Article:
Coming together for microbiology
From forensic post-mortems to veterinary pathogen drug resistance – two burgeoning microbiological fields promise much. But before they can deliver, specialists need to come together.
From forensic post-mortems to veterinary pathogen drug resistance – two burgeoning microbiological fields promise much. But before they can deliver, specialists need to come together say Professor Luca Guardabassi and Professor Amparo Fernandez-Rodriguez
Microbiology is evolving rapidly in the forensics field. The introduction of the ESCMID Study Group for Forensic and Post-mortem Microbiology (ESGFOR) allows these two important sectors to come together and help to improve identification and characterisation of disease ultimately improving prevention and thus hopefully saving lives. Research in veterinary microbiology is crucial towards understanding the risks of disease transmission from animals to humans and vice versa, which is the focus of the new ESCMID Study Group for Veterinary Microbiology (ESGVM). Although being a fairly new field, forensic microbiology is evolving rapidly. Its spectrum is very wide, ranging from identifying criminals to elucidating outbreaks and helping to characterise particular pathogenic microbes.
In terms of specific goals of the new ESGFOR, we hope to create a new network of microbiologists, virologists, anthropologists and archaeologists working in the field of forensic medicine. The study group will work together with medical examiners and judicial authorities and will show them how important post-mortem microbiology examinations are for identifying the cause of death aiming towards prevention in the future. The discovery of the responsible pathogen should help to enable the implementation of correct strategies for treatment, in addition to vaccine administration in some areas. The overall goal is to establish European guidance for standardised microbiological sampling in forensic cases.
The newly formed Veterinary Microbiology Group aims to advance and optimise the organisation of methods for diagnosis and antimicrobial susceptibility testing (AST) of veterinary pathogens. The group will create a European network for the surveillance of zoonoses (diseases that are transmitted from animals to humans) and antimicrobial resistance in animal populations, as well as for early detection of new or exotic infectious agents using animals as sentinels of human disease. This networking forum for veterinary microbiologists is crucial for sharing and supporting the best antimicrobial stewardship and infection control practices in this field.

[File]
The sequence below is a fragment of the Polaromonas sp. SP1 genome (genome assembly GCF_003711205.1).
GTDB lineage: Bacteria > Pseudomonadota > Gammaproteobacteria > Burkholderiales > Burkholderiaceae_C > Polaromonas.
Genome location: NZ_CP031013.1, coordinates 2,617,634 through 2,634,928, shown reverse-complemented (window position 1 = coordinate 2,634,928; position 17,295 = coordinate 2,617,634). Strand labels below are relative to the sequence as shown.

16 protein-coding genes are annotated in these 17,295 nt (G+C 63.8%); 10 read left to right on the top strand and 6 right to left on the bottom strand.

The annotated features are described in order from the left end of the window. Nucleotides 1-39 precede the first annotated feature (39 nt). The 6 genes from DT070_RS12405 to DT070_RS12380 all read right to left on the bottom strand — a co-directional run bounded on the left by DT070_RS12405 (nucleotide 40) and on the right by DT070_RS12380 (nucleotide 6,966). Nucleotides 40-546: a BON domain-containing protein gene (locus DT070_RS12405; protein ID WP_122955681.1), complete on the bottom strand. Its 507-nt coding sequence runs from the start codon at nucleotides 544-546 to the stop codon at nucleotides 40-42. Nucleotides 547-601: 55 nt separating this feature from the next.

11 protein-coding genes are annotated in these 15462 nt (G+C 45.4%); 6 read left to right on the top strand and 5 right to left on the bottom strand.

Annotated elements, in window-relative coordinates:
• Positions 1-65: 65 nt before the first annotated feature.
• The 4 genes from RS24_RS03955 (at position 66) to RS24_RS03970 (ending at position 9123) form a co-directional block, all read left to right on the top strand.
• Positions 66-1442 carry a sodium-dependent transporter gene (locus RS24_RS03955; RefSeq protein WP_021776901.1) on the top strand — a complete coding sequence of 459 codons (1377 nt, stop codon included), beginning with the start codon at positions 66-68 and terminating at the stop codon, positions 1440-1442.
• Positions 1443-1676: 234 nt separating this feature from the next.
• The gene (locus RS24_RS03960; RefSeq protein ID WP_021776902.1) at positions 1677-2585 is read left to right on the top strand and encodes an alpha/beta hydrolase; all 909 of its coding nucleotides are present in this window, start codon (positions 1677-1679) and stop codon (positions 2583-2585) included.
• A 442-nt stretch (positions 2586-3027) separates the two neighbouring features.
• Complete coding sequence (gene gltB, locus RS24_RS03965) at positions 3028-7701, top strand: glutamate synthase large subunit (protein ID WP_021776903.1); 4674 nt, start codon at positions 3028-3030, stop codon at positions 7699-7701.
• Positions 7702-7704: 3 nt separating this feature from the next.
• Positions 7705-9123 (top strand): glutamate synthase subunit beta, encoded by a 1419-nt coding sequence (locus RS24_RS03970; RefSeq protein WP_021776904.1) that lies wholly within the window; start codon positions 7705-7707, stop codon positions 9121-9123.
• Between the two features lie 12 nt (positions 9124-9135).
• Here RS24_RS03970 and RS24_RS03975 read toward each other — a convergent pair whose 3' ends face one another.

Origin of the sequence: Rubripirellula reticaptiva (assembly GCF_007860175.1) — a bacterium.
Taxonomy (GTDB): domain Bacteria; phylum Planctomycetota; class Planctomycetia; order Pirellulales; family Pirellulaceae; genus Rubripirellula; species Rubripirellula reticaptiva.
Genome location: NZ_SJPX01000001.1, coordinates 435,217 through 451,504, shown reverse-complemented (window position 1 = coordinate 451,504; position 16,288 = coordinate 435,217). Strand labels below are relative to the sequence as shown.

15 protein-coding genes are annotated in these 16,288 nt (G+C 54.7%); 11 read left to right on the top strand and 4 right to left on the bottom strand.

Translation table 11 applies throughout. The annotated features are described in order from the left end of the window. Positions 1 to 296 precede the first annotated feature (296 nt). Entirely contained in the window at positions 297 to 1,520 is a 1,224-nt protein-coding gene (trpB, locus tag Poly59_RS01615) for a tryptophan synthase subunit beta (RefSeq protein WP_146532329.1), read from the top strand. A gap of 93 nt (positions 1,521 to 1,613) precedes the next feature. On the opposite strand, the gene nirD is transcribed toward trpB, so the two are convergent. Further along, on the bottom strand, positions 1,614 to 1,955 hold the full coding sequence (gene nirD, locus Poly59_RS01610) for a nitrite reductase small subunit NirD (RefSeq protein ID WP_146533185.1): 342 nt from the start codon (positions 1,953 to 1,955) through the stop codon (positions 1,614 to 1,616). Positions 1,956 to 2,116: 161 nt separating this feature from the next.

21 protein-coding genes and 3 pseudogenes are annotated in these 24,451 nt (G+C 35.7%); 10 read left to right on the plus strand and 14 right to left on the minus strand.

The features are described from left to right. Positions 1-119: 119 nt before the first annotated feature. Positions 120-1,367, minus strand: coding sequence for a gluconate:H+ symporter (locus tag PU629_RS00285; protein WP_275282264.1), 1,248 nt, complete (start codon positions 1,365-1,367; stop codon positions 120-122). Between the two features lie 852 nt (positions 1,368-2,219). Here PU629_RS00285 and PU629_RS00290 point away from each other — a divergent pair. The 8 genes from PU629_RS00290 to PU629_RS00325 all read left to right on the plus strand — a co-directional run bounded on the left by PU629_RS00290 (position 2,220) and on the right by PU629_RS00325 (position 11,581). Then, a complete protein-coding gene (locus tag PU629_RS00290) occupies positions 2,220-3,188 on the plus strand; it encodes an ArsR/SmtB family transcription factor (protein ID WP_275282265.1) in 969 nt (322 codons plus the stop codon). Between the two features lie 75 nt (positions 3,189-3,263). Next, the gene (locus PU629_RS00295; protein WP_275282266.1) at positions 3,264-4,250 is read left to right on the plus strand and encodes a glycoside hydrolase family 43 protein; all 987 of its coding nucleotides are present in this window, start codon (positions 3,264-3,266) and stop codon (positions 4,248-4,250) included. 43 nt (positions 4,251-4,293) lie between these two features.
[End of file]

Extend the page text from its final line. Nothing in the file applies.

A further important goal of the group is to optimise formulation and dosing regimens of veterinary anti-infectives, as this will improve clinical efficacy and reduce resistance development. At present, antibiotics are extremely overused in veterinary and livestock environments and offer a major risk to humans through the development of highly resistant bacteria in these animal populations. ESGFOR is establishing new links with the European Network of Forensic Science Institutes (ENFSI) and ESGVM is set to deliver advice on the control and prevention of veterinary and zoonotic infections to agencies across Europe including EMA, EFSA and ECDC.
Membership is open to anyone working in the fields covered by the study group, subject to the approval of the Study Group Executive Committee. Interested professionals from any country can participate in a study group as long as they are ESCMID members. To enroll please go to www.escmid.org/research_projects/study_groups
Professor Amparo Fernandez-Rodriguez, from the National Institute of Toxicology and Forensic Sciences in Madrid, is the Chair of ESGFOR
Professor Luca Guardabassi, from the University of Copenhagen, is the Chair of ESGVM